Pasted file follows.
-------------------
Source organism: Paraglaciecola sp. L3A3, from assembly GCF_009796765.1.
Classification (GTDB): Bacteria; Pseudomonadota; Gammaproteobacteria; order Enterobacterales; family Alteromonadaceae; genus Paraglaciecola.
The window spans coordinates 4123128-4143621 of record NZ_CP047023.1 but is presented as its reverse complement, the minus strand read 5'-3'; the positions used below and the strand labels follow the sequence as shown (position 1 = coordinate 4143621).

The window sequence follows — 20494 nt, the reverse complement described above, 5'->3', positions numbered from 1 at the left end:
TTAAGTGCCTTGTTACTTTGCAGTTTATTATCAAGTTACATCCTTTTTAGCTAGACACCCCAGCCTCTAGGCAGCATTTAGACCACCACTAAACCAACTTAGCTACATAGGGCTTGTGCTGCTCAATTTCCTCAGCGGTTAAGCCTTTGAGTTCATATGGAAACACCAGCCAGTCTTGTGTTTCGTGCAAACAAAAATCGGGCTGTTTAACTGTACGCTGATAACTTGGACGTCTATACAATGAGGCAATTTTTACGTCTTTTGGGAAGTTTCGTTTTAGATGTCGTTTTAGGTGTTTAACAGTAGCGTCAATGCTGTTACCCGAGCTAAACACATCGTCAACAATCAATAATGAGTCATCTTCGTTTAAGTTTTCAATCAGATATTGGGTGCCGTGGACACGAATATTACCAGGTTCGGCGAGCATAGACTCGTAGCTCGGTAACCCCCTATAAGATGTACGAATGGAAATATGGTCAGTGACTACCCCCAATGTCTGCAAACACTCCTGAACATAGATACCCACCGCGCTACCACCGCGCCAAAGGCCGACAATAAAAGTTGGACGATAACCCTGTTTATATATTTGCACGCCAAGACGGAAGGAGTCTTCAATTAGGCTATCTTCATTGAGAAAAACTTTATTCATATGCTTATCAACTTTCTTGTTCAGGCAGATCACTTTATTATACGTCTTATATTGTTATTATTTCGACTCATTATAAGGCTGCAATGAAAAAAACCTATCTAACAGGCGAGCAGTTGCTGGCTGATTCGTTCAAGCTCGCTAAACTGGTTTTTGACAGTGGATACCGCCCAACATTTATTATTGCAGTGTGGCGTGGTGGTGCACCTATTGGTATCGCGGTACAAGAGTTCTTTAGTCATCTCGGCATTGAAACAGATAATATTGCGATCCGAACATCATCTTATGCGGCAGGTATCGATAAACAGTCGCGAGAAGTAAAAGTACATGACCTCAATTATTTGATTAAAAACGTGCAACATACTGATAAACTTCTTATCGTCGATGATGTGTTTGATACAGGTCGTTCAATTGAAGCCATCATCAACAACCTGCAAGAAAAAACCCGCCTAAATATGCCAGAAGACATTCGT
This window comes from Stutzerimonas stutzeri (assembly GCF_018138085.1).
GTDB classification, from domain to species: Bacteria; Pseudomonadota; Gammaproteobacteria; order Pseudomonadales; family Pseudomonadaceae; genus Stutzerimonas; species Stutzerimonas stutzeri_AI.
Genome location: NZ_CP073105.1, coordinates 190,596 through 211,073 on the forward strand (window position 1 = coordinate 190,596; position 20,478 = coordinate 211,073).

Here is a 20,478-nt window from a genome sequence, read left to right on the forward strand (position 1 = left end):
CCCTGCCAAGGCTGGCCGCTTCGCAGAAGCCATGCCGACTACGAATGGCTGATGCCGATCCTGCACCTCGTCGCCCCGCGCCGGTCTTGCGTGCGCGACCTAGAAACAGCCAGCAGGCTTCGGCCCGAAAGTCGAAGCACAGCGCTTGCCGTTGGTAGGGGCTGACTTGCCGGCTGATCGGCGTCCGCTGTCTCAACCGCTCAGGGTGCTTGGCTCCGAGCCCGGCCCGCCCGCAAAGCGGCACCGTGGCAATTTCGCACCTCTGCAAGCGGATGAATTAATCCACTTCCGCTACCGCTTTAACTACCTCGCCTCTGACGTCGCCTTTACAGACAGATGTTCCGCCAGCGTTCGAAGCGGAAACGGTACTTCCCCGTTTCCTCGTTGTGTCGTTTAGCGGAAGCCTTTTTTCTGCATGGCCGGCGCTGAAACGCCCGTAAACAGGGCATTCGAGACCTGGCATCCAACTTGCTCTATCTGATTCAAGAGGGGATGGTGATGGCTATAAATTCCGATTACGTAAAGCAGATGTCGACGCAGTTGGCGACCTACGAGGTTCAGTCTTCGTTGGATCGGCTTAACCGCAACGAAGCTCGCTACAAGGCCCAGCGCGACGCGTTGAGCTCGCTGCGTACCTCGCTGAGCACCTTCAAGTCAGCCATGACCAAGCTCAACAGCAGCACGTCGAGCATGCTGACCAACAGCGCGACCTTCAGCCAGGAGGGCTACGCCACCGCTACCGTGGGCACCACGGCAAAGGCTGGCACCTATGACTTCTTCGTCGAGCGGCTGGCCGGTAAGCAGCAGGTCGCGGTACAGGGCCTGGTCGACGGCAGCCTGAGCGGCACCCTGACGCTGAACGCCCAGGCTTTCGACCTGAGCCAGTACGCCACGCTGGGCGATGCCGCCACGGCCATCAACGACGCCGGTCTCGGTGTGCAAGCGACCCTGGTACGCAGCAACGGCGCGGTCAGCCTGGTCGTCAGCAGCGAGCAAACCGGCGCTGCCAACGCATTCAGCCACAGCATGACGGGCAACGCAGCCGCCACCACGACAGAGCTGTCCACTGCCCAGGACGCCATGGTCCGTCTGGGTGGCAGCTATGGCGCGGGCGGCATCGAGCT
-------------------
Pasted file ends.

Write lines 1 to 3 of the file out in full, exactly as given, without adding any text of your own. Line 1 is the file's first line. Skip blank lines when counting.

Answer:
Source organism: Paraglaciecola sp. L3A3, from assembly GCF_009796765.1.
Classification (GTDB): Bacteria; Pseudomonadota; Gammaproteobacteria; order Enterobacterales; family Alteromonadaceae; genus Paraglaciecola.
The window spans coordinates 4123128-4143621 of record NZ_CP047023.1 but is presented as its reverse complement, the minus strand read 5'-3'; the positions used below and the strand labels follow the sequence as shown (position 1 = coordinate 4143621).